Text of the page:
© Zsolt Molnár 2017

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Inverse | Kisterem Gallery (2016) | Installation view with András Zalavári

from left to right
Leveling (2015)
120 x 60 x 130 cm
C-print, collage, masking, glass plate, aluminum, borovi pine


Rangefinder (2015)
140 x 60 x 97 cm
C-print, collage, masking, glass plate, aluminum, borovi pine


Work platform (2015)
185 x 47 x 60 cm
C-print, collage, masking, glass plate, aluminum, borovi pine


INVERSE is an exhibition of works by three artists, debuting at the Kisterem Gallery. As members of the youngest generation, all three artists have adopted a post-digital attitude in creating their reduced pictorial surfaces. Each of the works on display is inversely related to the object it replicates, to the aesthetic vernacular of its associated precursor, and to perspective.

(...) In a change of scene from disorienting spatial perspectives, viewers can rest their eyes on Zsolt Molnár’s hyper-clear collage architectures. His spatially balanced objects operate through two- and three-dimensional representations of the architectures of real, functional tools. The silhouettes of the tools that appear in the collages, which are completely different with regard to their function and application (levelling device, telemeter, working platform), are empty spaces cut out of paper, and they come to life through the basic black-and-white geometric shapes that are placed one above the other on the reverse sides of the paper surfaces. The collages, created from millimetre-accurate paper cut-outs aligned atop one another, sometimes in five or more layers, are arranged as spatial installations, which offer modular pendants to the static structurality of the tools depicted.

Mónika Zsikla

 
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Inverse | Kisterem Gallery

It is in the light of the foregoing ideas that I interpret even the title of the exhibition of Márk Fridvalszki, Zsolt Molnár and András Zalavári, for the word “inverse” represents to me a proclamation of a critical practice, the programme of inversion. Inversion is not the removal and delocalisation of the visible, but nor is it some kind of counter-abstraction; instead it is an act of turning things around, turning things over, bringing the hidden contexts of geometric thinking to the surface, all the fractures, schisms and glitches that are generated in the tension between the dream of order and the actuality of seeing.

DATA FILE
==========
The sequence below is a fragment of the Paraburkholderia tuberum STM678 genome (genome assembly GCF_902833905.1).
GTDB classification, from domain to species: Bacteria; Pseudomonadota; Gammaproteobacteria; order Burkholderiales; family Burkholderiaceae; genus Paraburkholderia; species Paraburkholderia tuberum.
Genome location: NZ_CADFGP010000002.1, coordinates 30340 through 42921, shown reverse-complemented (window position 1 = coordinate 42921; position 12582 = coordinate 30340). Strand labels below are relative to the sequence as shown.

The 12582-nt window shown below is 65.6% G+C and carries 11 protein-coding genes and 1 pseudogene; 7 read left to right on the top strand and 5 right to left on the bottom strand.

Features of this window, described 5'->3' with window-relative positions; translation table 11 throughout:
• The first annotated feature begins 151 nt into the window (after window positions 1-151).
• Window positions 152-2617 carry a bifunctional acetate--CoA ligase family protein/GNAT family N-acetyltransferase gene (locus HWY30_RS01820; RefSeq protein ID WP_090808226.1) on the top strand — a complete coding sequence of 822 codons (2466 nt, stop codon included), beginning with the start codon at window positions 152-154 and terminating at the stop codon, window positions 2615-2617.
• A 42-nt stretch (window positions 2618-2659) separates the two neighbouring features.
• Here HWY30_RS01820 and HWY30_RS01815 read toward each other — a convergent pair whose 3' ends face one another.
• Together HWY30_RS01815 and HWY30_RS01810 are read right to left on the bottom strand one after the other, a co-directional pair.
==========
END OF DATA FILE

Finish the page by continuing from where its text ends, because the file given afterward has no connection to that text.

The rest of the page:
An affinity for geometry in the visual arts represents a dream of order, the irrepressible yearning of the creator-constructor, by which the chaotic visuality of the world can be expressed in a painterly way through rational structures. This kind of sensitivity, longing for autonomy from the gamut of human and material forms, was christened Suprematism by Kazimir Malevich – the sublimity of pure sensitivity. There are, of course, questions surrounding the social or perhaps religious ideologies that engender this particular sensitivity, as well as the nature (and motivations) of the people who, having sworn themselves to something invisible, wish to create order in the visible, for, after all, the spirit will never be driven out of art, although we must remain constantly vigilant that what we are dealing with is not, in fact, some kind of spectre, whose only desire is to violate matter in some obscene way. In other words, we must always examine the motives and motivations of the invisible; we must operate a kind of malicious archaeology, in order to be able to unmask order, because this is what the object of critical abstraction ought to be: the benefits and drawbacks of geometry in the interest of life.
Zsolt Molnár’s paper cut-outs, made with the help of masking, reveal an array of tools (levelling device, telemeter, working platform, etc.). The paper forms are supported by installation-like structures made of wood, built up of interchangeable elements. The precise function of the tools, or the way in which they operate, cannot be exactly decoded (without prior knowledge), yet there is more at play than merely pure architecture. The world infiltrates the abstract system, incessantly “reminding” us of a kind of denotation of reality, so that the viewer’s sense of comfort is constantly disturbed, as we find ourselves unreconciled both in the nakedness of the geometry and among the specificity of the objects. A gentle pulsation emanates from all this, which lies between security and insecurity, and this is accentuated by the dual character of the material the works are made of, namely the plasticity of flux between the paper cut-outs and the wooden structures.

Márió Nemes Z.